In Málaga, Colonel José Villalba, responsible for the city’s defence, left the town with other military commanders and ordered its evacuation. The population of Málaga and the thousands of refugees from other provinces that Málaga was sheltering began a massive and disorderly flight along the only remaining free road, the one from Málaga to Almería (CN-340), which had remained a Republican town. This desperate escape, disorderly and with no means of defence, has gone down in history as “La Desbandá”.

In February 1937, the terrified population fled along the only road still free, the CN-340.

On the basis of the latest research it is estimated that 300,000 persons fled along the “Road of Death.” The entire civilian population, consisting of elderly persons, women, and children, were strafed mercilessly by the Italian Fascist and German Nazi aircraft and bombarded by Franco’s warships. Between 5,000 and 10,000 people were killed. However as the investigation of the events progresses, the number of dead increases. Many of them, 84 years later, are still buried under the ditches along the road and in mass graves.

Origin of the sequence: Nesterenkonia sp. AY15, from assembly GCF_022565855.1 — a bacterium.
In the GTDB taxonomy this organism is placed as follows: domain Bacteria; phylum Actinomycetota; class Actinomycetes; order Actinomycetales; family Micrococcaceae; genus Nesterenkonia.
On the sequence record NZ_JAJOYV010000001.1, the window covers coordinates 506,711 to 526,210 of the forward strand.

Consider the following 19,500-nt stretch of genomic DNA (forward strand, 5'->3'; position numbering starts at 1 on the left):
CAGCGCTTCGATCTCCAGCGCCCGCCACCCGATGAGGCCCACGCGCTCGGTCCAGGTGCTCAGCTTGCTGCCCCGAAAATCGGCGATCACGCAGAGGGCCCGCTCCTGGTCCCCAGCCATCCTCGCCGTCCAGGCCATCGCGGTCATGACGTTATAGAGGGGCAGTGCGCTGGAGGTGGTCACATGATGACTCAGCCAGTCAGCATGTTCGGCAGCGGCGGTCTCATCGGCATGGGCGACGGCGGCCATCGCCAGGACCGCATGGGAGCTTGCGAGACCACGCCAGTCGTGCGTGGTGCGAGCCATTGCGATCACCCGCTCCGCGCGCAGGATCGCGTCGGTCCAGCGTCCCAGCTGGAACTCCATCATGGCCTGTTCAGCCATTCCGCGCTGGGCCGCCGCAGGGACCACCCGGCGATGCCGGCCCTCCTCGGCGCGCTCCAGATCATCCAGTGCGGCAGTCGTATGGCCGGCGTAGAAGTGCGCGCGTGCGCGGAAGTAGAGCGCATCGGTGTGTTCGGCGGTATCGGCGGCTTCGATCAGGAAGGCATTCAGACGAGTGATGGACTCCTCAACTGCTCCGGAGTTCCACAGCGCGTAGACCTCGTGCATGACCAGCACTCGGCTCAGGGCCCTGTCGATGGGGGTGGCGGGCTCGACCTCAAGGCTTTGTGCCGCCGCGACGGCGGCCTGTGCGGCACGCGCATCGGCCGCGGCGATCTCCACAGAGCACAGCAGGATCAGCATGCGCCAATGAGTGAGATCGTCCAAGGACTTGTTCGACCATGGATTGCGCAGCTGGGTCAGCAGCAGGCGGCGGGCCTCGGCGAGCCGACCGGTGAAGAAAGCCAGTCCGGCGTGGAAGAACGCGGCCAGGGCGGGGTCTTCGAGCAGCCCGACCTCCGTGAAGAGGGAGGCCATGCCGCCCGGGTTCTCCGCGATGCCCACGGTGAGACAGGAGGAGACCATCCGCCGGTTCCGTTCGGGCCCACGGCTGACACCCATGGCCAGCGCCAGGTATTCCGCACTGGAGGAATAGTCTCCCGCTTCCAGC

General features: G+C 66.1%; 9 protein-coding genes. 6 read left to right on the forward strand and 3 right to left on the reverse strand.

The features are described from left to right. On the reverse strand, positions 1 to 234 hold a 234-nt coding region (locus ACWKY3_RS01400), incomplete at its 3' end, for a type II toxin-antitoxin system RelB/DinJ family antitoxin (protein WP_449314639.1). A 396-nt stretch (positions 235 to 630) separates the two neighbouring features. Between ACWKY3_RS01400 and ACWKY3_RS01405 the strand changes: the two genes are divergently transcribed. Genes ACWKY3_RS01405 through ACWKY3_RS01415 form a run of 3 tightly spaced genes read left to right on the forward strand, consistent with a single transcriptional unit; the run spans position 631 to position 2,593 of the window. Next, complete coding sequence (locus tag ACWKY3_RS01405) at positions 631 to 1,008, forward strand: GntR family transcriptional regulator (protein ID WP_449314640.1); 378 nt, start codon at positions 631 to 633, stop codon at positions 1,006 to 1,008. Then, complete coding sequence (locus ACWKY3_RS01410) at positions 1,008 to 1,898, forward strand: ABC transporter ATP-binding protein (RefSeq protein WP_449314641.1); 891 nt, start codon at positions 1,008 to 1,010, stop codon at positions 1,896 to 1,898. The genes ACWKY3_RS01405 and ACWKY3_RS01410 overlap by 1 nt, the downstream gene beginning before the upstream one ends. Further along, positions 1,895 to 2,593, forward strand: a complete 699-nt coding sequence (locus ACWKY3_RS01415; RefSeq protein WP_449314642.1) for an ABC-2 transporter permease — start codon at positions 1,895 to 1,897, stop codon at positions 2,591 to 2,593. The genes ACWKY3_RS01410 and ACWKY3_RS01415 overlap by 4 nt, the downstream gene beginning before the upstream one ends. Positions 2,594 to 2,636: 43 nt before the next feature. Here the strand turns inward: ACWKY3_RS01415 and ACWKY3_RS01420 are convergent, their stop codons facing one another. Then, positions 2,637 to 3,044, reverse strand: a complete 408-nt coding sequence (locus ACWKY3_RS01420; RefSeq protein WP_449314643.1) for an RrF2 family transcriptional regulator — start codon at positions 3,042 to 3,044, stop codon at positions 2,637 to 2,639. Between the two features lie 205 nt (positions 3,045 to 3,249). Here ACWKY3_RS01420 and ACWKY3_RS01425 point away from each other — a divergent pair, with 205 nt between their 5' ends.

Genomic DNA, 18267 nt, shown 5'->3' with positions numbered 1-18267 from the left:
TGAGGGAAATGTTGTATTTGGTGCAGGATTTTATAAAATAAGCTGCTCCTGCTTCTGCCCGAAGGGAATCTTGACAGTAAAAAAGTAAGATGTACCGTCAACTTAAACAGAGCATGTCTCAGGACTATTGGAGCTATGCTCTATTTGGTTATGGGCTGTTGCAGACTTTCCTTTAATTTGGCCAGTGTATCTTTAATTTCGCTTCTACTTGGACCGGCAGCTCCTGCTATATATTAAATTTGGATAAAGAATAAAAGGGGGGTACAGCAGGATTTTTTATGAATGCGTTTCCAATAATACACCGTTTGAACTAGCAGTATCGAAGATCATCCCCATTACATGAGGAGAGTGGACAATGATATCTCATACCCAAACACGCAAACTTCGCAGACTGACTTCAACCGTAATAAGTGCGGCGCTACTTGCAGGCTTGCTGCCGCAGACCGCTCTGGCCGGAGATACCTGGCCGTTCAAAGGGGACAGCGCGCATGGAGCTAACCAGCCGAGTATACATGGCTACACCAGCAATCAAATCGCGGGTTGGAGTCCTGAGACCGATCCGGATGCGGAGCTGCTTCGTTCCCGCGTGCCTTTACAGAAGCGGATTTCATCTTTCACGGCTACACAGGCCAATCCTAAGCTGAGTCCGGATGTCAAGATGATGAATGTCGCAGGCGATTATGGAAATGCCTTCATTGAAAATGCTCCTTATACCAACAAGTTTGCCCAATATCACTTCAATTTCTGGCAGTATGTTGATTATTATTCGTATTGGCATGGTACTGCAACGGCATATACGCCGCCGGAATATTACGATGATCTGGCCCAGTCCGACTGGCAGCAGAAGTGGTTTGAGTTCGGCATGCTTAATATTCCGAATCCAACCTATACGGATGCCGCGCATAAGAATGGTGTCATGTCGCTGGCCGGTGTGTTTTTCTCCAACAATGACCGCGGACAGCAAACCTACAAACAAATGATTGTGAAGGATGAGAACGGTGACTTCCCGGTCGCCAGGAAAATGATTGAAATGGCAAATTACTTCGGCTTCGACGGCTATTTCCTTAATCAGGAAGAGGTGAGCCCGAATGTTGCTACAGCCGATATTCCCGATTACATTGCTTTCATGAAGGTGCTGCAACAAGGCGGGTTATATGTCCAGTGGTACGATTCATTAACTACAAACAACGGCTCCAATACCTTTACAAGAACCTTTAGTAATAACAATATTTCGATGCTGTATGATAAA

In Maro, on the site where the Larios family plan to build, a 930-metre stretch of the former road that has been declared a “place of historic memory” by the Andalusian government (the Junta de Andalucía) is still preserved.

 Box2 - The Family of the Marquis of Larios

The Family of the Marquis of Larios is famous. The Earldom was created by Queen Isabella II in 1865.
An impressive monument to the “Marquis” stands in the middle of a square in Málaga, the provincial capital, and the main street bears his name. The monument is a sculpture group created by the favourite sculptor of the period, Mariano Benlliure, in 1899, and is located in the Alameda Principale, across from the street dedicated to the Marquis. The photograph of the monument and its history speak for themselves.
The statue of the Marquis of Larios in Malaga https://salsainmobiliaria.es/en/spanish-azucarera-larios-cumple-125-anos-de-historia-ligada-a-malaga/

At the feet of the statue of the Marquis, several metres high, a woman is holding a child towards him, perched at the top of the monument’s pedestal. At his feet is also an allegorical representation of a “Worker.” In 1931 when the Second Spanish Republic was proclaimed, struggling workers threw the statue of the Marquis into the sea and placed the statue of the Worker on the pedestal in his place.